"Your brand is what people say about you when you are not in the room," says Jeff Bezos, Amazon.com founder and CEO. So, if you left the room now, what do you think people would say about you? Would they mostly be in agreement about your character, work-style attributes, passion for work and family, or would they offer an inconsistent array of descriptions about you?
Your personal brand is vitally important, no matter what career and job you have chosen as your livelihood. Without careful consideration, thought and nurturing, you could unintentionally be complicating your career trajectory and making success more difficult to achieve than it needs to be.
With that in mind, I'd like to share a sample from my latest book, Your Personal Brand: Your Power Tool to Build Career Integrity. This excerpt comes from a chapter titled "Networking – Step Out of Your Comfort Zone," in which I share advice on networking and the career value you get when you master this art of meeting new people and making lasting connections. Here are five of the 10 tips I offer in the book:
1. Make eye contact. Always look people in the eyes when you introduce yourself. Averting eye contact makes you seem disingenuous and causes awkward moments that leave a negative first impression.
2. Don't monopolize the conversation. Yes, you can talk about yourself, but networking is about give and take. Make it a two-way conversation.
3. Give good hand. Always engage in a good, firm handshake upon meeting someone -- after checking that your palms are dry. A moist or wet hand is a real turn-off. If you're afraid of germs, carry a hand sanitizer with you, which is much more convenient than running to the bathroom to wash up every time you shake another hand!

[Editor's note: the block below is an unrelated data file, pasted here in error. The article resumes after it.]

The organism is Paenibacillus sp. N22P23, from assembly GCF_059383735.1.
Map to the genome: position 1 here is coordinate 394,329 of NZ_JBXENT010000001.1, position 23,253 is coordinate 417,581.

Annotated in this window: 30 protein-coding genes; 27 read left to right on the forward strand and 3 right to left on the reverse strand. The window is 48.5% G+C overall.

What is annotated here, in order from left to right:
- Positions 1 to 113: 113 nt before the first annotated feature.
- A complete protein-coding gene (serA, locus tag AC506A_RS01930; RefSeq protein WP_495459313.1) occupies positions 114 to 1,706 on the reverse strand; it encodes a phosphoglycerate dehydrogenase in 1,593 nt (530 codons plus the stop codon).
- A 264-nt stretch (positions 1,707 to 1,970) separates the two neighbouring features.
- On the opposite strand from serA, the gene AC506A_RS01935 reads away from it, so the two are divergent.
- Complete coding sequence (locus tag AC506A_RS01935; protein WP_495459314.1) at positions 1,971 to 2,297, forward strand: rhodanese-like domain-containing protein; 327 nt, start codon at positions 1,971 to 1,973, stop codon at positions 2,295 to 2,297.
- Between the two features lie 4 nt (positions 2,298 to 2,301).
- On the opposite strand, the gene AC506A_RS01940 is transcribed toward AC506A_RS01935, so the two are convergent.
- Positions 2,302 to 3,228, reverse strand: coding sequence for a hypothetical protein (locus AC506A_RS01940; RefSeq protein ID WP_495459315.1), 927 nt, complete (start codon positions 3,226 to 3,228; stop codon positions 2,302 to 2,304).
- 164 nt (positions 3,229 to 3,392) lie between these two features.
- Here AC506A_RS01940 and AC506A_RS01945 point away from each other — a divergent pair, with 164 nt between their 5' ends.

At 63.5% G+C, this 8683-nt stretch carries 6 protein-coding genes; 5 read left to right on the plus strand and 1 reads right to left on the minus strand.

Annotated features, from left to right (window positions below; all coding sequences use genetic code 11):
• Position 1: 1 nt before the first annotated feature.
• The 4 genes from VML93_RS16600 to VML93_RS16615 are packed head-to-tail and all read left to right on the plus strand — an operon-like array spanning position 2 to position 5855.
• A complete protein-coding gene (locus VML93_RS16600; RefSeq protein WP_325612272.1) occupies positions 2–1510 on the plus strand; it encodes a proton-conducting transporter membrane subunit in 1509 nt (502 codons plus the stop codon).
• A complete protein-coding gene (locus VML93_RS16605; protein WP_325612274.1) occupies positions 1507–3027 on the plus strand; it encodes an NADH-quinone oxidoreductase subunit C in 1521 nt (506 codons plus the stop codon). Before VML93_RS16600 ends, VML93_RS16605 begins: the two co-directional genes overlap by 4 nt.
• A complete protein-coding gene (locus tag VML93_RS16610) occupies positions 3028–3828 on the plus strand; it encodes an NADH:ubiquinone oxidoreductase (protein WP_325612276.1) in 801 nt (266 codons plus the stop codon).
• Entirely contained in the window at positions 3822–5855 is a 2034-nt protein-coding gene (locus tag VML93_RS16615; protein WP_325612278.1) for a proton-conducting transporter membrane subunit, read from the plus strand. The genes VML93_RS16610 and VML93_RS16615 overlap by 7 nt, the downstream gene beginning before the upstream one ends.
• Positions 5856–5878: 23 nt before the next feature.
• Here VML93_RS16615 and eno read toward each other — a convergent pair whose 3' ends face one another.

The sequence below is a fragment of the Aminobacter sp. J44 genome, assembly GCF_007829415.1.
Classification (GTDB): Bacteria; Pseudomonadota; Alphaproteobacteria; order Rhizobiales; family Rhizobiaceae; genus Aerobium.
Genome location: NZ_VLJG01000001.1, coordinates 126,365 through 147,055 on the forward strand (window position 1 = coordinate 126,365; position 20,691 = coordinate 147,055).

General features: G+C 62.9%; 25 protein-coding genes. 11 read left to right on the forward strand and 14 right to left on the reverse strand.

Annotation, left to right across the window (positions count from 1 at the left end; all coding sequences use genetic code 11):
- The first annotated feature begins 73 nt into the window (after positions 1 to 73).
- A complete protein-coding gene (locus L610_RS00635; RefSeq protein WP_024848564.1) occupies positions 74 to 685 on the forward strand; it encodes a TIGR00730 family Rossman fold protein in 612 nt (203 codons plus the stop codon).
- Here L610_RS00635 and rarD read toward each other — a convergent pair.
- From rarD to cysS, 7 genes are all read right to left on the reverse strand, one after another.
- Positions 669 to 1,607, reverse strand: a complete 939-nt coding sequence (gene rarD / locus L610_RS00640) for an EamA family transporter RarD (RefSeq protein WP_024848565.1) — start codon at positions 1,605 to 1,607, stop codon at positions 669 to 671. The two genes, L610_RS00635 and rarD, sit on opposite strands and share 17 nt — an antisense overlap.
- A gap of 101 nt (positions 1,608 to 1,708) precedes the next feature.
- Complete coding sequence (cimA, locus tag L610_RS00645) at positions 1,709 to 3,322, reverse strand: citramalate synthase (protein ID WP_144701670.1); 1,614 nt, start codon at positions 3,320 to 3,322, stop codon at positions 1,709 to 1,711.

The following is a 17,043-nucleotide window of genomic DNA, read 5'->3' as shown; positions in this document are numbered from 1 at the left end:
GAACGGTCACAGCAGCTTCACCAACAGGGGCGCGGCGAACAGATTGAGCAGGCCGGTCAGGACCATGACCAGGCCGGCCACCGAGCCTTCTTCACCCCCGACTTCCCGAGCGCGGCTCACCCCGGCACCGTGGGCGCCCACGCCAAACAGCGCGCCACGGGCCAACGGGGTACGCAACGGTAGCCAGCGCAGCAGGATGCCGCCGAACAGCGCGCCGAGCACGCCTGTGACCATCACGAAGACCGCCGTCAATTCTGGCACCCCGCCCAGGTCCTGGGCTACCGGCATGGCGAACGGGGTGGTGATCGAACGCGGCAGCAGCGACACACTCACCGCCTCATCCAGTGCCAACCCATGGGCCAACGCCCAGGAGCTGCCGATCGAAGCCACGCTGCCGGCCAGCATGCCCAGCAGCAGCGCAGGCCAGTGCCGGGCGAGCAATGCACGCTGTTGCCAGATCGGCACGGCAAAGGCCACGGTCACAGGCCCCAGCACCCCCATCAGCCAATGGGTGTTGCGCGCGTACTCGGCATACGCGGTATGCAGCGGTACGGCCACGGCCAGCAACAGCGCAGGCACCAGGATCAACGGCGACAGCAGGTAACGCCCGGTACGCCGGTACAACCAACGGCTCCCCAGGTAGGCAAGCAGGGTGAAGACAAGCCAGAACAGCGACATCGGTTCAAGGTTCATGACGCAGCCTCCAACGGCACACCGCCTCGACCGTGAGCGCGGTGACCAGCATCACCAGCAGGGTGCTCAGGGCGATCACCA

4. Keep it professional. While it's OK to discuss career issues and topics outside of work, be especially careful not to get too deep into your personal life -- especially if you’re just getting to know someone. On the other hand, people generally love it when you remember something about their personal lives, like the name of their child or pet. Also, if a person has a name that's difficult to pronounce, take the time and effort to learn how to say it beforehand. You'll make a terrific first impression as a caring person.
5. Be sensitive. Going to an international event where you expect to meet people from different countries and cultures? Before you arrive, do a little research about the social customs and practices of the host country. Even if you stumble over foreign phrases or make a mistake, your new contacts will appreciate your effort to respect their culture.
Kevin Iwamoto is senior consultant at GoldSpring Consulting. You can follow him on Twitter@KevinIwamoto. His book, Your Personal Brand: Your Power Tool to Build Career Integrity, is available from Amazon (including a Kindle version), as well as from CreateSpace.